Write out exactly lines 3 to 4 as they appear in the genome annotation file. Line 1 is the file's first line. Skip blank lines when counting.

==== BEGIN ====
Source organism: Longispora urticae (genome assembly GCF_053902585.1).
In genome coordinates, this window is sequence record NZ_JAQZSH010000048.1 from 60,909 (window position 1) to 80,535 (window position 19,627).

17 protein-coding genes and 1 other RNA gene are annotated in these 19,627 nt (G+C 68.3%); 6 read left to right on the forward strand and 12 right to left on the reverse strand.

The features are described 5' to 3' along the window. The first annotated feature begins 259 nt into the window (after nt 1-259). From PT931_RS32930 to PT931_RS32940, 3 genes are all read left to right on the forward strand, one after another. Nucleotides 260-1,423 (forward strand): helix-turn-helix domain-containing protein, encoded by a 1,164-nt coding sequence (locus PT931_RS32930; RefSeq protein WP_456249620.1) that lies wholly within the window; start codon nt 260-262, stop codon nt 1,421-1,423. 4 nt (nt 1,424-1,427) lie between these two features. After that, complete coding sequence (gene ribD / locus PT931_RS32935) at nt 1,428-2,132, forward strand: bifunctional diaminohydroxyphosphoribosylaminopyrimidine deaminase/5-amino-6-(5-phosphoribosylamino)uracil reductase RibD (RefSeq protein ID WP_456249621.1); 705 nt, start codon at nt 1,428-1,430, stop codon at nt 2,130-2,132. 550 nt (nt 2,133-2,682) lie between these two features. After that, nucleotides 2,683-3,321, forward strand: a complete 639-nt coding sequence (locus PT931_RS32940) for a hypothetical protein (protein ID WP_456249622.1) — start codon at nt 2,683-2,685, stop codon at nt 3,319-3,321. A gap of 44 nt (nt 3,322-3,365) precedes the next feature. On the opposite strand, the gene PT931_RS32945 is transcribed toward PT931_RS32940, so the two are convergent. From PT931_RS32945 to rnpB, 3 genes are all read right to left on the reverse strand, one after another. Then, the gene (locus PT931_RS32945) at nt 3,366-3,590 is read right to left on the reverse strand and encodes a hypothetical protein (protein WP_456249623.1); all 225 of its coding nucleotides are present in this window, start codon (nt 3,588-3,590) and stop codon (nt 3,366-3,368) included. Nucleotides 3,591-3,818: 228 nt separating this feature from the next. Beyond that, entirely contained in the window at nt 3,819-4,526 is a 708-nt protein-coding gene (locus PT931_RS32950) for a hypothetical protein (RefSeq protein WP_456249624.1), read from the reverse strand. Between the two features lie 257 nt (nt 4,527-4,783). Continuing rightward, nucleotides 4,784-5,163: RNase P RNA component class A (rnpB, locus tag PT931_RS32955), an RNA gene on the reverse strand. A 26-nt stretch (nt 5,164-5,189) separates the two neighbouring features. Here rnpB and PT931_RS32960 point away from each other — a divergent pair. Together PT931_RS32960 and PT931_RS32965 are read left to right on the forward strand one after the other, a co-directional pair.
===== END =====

17 protein-coding genes and 1 other RNA gene are annotated in these 19,627 nt (G+C 68.3%); 6 read left to right on the forward strand and 12 right to left on the reverse strand.

The features are described 5' to 3' along the window. The first annotated feature begins 259 nt into the window (after nt 1-259). From PT931_RS32930 to PT931_RS32940, 3 genes are all read left to right on the forward strand, one after another. Nucleotides 260-1,423 (forward strand): helix-turn-helix domain-containing protein, encoded by a 1,164-nt coding sequence (locus PT931_RS32930; RefSeq protein WP_456249620.1) that lies wholly within the window; start codon nt 260-262, stop codon nt 1,421-1,423. 4 nt (nt 1,424-1,427) lie between these two features. After that, complete coding sequence (gene ribD / locus PT931_RS32935) at nt 1,428-2,132, forward strand: bifunctional diaminohydroxyphosphoribosylaminopyrimidine deaminase/5-amino-6-(5-phosphoribosylamino)uracil reductase RibD (RefSeq protein ID WP_456249621.1); 705 nt, start codon at nt 1,428-1,430, stop codon at nt 2,130-2,132. 550 nt (nt 2,133-2,682) lie between these two features. After that, nucleotides 2,683-3,321, forward strand: a complete 639-nt coding sequence (locus PT931_RS32940) for a hypothetical protein (protein ID WP_456249622.1) — start codon at nt 2,683-2,685, stop codon at nt 3,319-3,321. A gap of 44 nt (nt 3,322-3,365) precedes the next feature. On the opposite strand, the gene PT931_RS32945 is transcribed toward PT931_RS32940, so the two are convergent. From PT931_RS32945 to rnpB, 3 genes are all read right to left on the reverse strand, one after another. Then, the gene (locus PT931_RS32945) at nt 3,366-3,590 is read right to left on the reverse strand and encodes a hypothetical protein (protein WP_456249623.1); all 225 of its coding nucleotides are present in this window, start codon (nt 3,588-3,590) and stop codon (nt 3,366-3,368) included. Nucleotides 3,591-3,818: 228 nt separating this feature from the next. Beyond that, entirely contained in the window at nt 3,819-4,526 is a 708-nt protein-coding gene (locus PT931_RS32950) for a hypothetical protein (RefSeq protein WP_456249624.1), read from the reverse strand. Between the two features lie 257 nt (nt 4,527-4,783). Continuing rightward, nucleotides 4,784-5,163: RNase P RNA component class A (rnpB, locus tag PT931_RS32955), an RNA gene on the reverse strand. A 26-nt stretch (nt 5,164-5,189) separates the two neighbouring features. Here rnpB and PT931_RS32960 point away from each other — a divergent pair. Together PT931_RS32960 and PT931_RS32965 are read left to right on the forward strand one after the other, a co-directional pair.